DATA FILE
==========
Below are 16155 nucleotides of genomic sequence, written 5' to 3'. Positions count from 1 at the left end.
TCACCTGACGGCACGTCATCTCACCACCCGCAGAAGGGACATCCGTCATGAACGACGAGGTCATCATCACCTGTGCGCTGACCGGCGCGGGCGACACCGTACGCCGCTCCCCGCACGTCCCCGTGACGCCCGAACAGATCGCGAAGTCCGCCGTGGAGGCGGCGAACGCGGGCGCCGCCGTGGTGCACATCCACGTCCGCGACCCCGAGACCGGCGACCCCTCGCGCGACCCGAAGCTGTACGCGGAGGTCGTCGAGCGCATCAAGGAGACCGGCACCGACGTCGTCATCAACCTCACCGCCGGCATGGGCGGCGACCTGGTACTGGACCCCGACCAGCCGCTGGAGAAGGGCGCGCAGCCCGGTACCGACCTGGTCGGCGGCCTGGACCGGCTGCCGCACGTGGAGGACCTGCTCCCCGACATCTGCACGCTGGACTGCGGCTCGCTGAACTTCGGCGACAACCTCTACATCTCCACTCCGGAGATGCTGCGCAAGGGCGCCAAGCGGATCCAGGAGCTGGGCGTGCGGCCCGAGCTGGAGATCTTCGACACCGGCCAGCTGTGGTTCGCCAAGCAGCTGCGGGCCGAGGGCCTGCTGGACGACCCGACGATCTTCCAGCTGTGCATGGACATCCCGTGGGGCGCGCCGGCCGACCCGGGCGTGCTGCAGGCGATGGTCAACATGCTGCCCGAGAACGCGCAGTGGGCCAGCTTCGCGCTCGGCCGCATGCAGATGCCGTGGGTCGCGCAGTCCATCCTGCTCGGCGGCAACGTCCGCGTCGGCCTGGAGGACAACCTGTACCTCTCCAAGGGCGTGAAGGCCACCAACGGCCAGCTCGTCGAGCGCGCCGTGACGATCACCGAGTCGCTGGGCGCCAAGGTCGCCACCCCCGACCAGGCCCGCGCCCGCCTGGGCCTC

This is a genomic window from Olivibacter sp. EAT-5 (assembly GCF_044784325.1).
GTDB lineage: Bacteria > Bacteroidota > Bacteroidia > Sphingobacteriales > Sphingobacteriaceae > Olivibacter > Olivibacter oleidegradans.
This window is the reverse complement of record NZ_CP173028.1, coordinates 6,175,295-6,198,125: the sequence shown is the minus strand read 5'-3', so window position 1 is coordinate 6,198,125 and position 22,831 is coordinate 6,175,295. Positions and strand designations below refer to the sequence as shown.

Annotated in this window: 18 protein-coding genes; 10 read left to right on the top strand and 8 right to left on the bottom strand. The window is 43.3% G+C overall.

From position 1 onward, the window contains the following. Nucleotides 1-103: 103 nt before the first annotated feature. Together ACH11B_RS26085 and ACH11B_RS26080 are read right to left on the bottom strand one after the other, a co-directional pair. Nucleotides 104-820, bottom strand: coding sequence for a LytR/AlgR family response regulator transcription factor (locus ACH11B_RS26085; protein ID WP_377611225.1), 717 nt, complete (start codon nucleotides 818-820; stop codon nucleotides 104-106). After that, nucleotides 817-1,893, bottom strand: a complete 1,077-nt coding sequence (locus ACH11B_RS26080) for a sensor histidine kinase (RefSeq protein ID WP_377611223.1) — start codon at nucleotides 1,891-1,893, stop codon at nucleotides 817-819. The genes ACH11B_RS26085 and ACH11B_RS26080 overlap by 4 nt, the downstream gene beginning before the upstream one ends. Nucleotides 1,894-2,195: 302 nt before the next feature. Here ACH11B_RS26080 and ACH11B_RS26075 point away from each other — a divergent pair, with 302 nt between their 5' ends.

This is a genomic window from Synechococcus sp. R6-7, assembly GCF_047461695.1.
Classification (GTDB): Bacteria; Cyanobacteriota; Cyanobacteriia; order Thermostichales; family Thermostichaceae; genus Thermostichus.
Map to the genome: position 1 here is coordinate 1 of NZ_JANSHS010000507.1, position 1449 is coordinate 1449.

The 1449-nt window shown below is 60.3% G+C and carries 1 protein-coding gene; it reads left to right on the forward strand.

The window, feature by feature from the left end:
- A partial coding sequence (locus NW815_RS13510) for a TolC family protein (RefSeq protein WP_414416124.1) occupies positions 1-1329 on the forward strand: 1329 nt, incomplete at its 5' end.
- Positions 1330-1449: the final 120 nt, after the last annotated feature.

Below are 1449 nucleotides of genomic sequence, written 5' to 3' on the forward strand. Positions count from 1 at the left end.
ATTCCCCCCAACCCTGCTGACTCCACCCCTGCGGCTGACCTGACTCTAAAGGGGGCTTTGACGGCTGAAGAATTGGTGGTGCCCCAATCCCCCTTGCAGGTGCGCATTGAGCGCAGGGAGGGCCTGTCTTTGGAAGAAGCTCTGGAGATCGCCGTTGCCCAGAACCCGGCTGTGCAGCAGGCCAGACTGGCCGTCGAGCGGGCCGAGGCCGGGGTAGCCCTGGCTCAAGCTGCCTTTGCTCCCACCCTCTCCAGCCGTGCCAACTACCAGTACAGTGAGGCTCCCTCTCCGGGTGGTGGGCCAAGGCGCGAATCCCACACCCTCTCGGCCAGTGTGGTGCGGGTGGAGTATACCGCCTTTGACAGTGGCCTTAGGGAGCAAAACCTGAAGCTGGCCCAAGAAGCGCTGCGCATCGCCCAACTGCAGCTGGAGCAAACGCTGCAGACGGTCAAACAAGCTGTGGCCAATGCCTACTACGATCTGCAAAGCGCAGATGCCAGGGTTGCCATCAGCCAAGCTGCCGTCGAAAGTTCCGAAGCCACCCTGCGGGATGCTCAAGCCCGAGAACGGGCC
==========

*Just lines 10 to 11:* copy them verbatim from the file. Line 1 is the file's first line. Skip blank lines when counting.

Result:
Map to the genome: position 1 here is coordinate 1 of NZ_JANSHS010000507.1, position 1449 is coordinate 1449.

The 1449-nt window shown below is 60.3% G+C and carries 1 protein-coding gene; it reads left to right on the forward strand.